Copyright 2015 The Associated Press. All rights reserved. This material may not be published, broadcast, rewritten or redistributed.

Continue Reading
Click to comment

Leave a Reply

Your email address will not be published. Required fields are marked *

Black History

IN MEMORIAM: Referee Jim Burch Got the Final Whistle in The Game

Jim Burch was also inducted into eight different halls of fame, including the CIAA John B. McLendon Jr. Hall of Fame (February 2019). To recognize the hard work of student athletes who exemplify the qualities of academic excellence, involvement in public service, and love of athletic competition, Burch established the James T. Burch Scholarship.

Published

on

jim burch
Jim Burch

By Tamara Shiloh

Created in 1953, the Atlantic Coast Conference, an athletic conference headquartered in Greensboro, N.C., quickly rose to prominence. Within 13 years, the university and college teams in its membership had a number of victories to its credit. North Carolina State University won the first three championships, and the conference was getting heavy exposure outside of the region. Several ACC teams went to the Final Four of the NCAA’s basketball championships. In North Carolina, Duke University took four titles, Wake Forest University took two and University of North Carolina had one victory as did the University of Maryland.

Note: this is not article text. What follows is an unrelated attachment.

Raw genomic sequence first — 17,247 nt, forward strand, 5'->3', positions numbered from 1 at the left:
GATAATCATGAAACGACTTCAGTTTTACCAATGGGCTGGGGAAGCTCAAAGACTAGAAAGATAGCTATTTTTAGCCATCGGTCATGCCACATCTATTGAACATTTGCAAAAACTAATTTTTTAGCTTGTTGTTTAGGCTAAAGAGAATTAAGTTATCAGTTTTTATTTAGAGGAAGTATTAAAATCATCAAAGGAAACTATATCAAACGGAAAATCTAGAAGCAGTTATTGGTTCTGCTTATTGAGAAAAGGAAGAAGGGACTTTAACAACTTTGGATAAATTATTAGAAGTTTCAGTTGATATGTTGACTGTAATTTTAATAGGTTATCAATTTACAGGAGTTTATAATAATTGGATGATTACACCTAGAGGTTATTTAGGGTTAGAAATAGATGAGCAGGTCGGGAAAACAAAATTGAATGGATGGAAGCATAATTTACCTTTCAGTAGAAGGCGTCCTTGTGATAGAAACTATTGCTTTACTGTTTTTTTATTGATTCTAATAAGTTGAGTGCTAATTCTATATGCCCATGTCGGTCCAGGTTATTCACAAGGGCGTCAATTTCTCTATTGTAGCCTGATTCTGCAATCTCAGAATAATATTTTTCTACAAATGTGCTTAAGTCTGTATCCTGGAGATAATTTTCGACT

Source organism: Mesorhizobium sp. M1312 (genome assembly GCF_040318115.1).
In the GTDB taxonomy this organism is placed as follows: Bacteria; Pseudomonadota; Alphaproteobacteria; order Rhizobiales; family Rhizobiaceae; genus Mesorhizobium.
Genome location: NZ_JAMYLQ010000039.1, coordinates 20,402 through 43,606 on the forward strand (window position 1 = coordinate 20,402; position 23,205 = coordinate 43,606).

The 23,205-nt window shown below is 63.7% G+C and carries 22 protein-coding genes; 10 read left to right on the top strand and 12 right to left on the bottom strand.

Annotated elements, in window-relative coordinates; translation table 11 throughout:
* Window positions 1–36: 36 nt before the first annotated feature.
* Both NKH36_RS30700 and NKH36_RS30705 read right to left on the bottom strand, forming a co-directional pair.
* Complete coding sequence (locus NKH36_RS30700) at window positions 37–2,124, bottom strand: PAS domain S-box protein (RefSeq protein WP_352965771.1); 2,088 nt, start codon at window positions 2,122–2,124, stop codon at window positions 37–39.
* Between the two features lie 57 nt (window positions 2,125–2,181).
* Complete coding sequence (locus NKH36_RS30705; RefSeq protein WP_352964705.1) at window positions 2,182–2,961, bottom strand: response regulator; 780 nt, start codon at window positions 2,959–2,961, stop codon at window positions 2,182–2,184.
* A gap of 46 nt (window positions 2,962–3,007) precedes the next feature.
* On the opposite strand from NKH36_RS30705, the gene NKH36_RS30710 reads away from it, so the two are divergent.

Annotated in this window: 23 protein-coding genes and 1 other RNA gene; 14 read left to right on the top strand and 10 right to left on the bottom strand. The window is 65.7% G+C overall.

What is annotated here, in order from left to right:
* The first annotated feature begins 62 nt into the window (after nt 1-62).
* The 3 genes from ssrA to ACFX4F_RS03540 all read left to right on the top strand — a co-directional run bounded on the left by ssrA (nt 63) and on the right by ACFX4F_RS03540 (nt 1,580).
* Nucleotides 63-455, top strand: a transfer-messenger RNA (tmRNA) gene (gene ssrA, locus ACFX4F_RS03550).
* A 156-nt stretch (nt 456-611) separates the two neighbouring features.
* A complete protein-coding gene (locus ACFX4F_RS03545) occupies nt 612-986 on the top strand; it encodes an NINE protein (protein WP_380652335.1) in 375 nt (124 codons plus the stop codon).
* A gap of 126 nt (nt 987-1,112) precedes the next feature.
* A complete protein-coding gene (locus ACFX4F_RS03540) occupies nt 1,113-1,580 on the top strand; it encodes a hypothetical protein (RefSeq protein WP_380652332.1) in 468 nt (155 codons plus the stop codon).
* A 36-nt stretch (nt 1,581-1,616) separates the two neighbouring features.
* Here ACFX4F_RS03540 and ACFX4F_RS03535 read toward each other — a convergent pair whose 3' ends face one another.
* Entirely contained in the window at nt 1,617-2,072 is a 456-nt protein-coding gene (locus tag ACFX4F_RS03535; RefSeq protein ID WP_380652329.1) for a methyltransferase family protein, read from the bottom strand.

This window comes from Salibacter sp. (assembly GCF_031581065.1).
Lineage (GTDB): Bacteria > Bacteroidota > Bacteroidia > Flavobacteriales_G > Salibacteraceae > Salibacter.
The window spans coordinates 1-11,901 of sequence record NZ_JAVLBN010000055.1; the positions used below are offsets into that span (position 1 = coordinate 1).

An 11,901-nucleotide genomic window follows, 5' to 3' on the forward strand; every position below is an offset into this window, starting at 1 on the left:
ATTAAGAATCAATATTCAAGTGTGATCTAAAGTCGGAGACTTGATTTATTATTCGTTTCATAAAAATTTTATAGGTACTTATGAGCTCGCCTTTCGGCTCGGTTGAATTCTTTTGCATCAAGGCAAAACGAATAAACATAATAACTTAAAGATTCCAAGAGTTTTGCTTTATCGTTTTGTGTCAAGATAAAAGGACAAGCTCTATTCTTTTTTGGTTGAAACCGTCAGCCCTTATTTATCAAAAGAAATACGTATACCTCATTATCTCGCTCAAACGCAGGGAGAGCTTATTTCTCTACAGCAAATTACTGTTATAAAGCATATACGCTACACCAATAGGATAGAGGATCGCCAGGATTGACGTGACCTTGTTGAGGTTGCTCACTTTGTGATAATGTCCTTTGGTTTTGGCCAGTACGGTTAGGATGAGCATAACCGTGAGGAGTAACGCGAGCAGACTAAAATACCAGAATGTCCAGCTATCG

Life inside the ACC could not have been better, except for one minor but not overlooked detail: there were no Black players or officials.

But Jim Burch (1926–2019), who began his officiating career with the Central Intercollegiate Athletic Association in 1959, would become the first, signing on with the ACC in 1969. His debut, however, was delayed for a season because “he reportedly refused to cut his hair and sideburns.”

A Raleigh, N.C., native raised in Larchmont, N.Y., Burch was a 1949 graduate of North Carolina’s Fayetteville State University. There he was a two-sport athlete – football and baseball – having large dreams.

Burch “talked about sitting in the ‘colored’ section of Reynolds Coliseum watching games, telling his friends that he was going to be on that court someday,” ACC referee Jamie Luckie told ESPN in 2019 referring to the sports complex in Raleigh, N.C. “They said he was crazy, and sure enough, he was on that court one day.”